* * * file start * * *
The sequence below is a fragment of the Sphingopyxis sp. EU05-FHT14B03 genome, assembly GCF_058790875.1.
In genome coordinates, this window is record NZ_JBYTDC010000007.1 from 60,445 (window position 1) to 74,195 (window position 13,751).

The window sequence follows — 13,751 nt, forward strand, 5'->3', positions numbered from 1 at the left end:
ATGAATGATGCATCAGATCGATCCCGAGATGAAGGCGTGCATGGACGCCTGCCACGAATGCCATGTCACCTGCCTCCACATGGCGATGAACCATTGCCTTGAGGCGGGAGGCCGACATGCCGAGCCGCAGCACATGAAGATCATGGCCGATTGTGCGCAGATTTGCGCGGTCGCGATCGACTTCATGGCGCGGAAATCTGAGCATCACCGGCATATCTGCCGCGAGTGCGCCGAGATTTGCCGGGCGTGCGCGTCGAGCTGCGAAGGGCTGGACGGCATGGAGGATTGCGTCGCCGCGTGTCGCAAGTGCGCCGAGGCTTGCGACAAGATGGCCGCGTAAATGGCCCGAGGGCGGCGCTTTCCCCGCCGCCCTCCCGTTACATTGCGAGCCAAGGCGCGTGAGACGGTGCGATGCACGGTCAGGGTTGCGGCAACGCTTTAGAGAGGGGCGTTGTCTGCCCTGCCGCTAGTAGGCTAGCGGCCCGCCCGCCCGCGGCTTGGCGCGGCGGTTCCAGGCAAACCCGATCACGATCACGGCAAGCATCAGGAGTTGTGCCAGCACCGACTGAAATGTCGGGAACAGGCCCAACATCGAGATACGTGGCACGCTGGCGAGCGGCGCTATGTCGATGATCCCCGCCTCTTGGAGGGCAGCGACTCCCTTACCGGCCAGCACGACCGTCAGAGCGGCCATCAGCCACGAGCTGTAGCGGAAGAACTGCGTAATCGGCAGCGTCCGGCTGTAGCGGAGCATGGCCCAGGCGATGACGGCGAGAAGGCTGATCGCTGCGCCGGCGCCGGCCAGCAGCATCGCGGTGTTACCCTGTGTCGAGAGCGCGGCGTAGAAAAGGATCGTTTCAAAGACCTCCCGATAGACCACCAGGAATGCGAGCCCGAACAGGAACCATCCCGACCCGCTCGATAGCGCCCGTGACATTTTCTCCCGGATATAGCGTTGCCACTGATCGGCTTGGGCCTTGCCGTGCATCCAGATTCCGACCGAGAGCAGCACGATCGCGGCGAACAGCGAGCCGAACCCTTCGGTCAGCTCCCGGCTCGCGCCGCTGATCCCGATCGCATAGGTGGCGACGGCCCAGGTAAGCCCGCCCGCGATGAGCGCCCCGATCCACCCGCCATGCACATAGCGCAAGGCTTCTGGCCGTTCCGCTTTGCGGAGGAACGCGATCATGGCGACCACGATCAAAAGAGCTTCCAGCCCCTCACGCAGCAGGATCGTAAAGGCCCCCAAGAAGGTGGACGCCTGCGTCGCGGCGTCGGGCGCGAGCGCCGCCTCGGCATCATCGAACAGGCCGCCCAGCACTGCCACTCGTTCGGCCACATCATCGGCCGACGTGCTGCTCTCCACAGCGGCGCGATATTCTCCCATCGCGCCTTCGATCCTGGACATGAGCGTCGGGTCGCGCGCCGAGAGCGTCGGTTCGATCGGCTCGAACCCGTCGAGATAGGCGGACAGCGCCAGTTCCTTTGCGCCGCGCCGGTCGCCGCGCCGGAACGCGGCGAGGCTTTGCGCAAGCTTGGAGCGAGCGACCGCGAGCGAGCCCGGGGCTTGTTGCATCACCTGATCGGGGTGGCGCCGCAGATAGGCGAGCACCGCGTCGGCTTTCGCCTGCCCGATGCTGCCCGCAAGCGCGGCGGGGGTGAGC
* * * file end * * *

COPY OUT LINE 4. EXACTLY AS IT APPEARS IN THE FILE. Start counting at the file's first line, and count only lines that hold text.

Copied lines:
ATGAATGATGCATCAGATCGATCCCGAGATGAAGGCGTGCATGGACGCCTGCCACGAATGCCATGTCACCTGCCTCCACATGGCGATGAACCATTGCCTTGAGGCGGGAGGCCGACATGCCGAGCCGCAGCACATGAAGATCATGGCCGATTGTGCGCAGATTTGCGCGGTCGCGATCGACTTCATGGCGCGGAAATCTGAGCATCACCGGCATATCTGCCGCGAGTGCGCCGAGATTTGCCGGGCGTGCGCGTCGAGCTGCGAAGGGCTGGACGGCATGGAGGATTGCGTCGCCGCGTGTCGCAAGTGCGCCGAGGCTTGCGACAAGATGGCCGCGTAAATGGCCCGAGGGCGGCGCTTTCCCCGCCGCCCTCCCGTTACATTGCGAGCCAAGGCGCGTGAGACGGTGCGATGCACGGTCAGGGTTGCGGCAACGCTTTAGAGAGGGGCGTTGTCTGCCCTGCCGCTAGTAGGCTAGCGGCCCGCCCGCCCGCGGCTTGGCGCGGCGGTTCCAGGCAAACCCGATCACGATCACGGCAAGCATCAGGAGTTGTGCCAGCACCGACTGAAATGTCGGGAACAGGCCCAACATCGAGATACGTGGCACGCTGGCGAGCGGCGCTATGTCGATGATCCCCGCCTCTTGGAGGGCAGCGACTCCCTTACCGGCCAGCACGACCGTCAGAGCGGCCATCAGCCACGAGCTGTAGCGGAAGAACTGCGTAATCGGCAGCGTCCGGCTGTAGCGGAGCATGGCCCAGGCGATGACGGCGAGAAGGCTGATCGCTGCGCCGGCGCCGGCCAGCAGCATCGCGGTGTTACCCTGTGTCGAGAGCGCGGCGTAGAAAAGGATCGTTTCAAAGACCTCCCGATAGACCACCAGGAATGCGAGCCCGAACAGGAACCATCCCGACCCGCTCGATAGCGCCCGTGACATTTTCTCCCGGATATAGCGTTGCCACTGATCGGCTTGGGCCTTGCCGTGCATCCAGATTCCGACCGAGAGCAGCACGATCGCGGCGAACAGCGAGCCGAACCCTTCGGTCAGCTCCCGGCTCGCGCCGCTGATCCCGATCGCATAGGTGGCGACGGCCCAGGTAAGCCCGCCCGCGATGAGCGCCCCGATCCACCCGCCATGCACATAGCGCAAGGCTTCTGGCCGTTCCGCTTTGCGGAGGAACGCGATCATGGCGACCACGATCAAAAGAGCTTCCAGCCCCTCACGCAGCAGGATCGTAAAGGCCCCCAAGAAGGTGGACGCCTGCGTCGCGGCGTCGGGCGCGAGCGCCGCCTCGGCATCATCGAACAGGCCGCCCAGCACTGCCACTCGTTCGGCCACATCATCGGCCGACGTGCTGCTCTCCACAGCGGCGCGATATTCTCCCATCGCGCCTTCGATCCTGGACATGAGCGTCGGGTCGCGCGCCGAGAGCGTCGGTTCGATCGGCTCGAACCCGTCGAGATAGGCGGACAGCGCCAGTTCCTTTGCGCCGCGCCGGTCGCCGCGCCGGAACGCGGCGAGGCTTTGCGCAAGCTTGGAGCGAGCGACCGCGAGCGAGCCCGGGGCTTGTTGCATCACCTGATCGGGGTGGCGCCGCAGATAGGCGAGCACCGCGTCGGCTTTCGCCTGCCCGATGCTGCCCGCAAGCGCGGCGGGGGTGAGC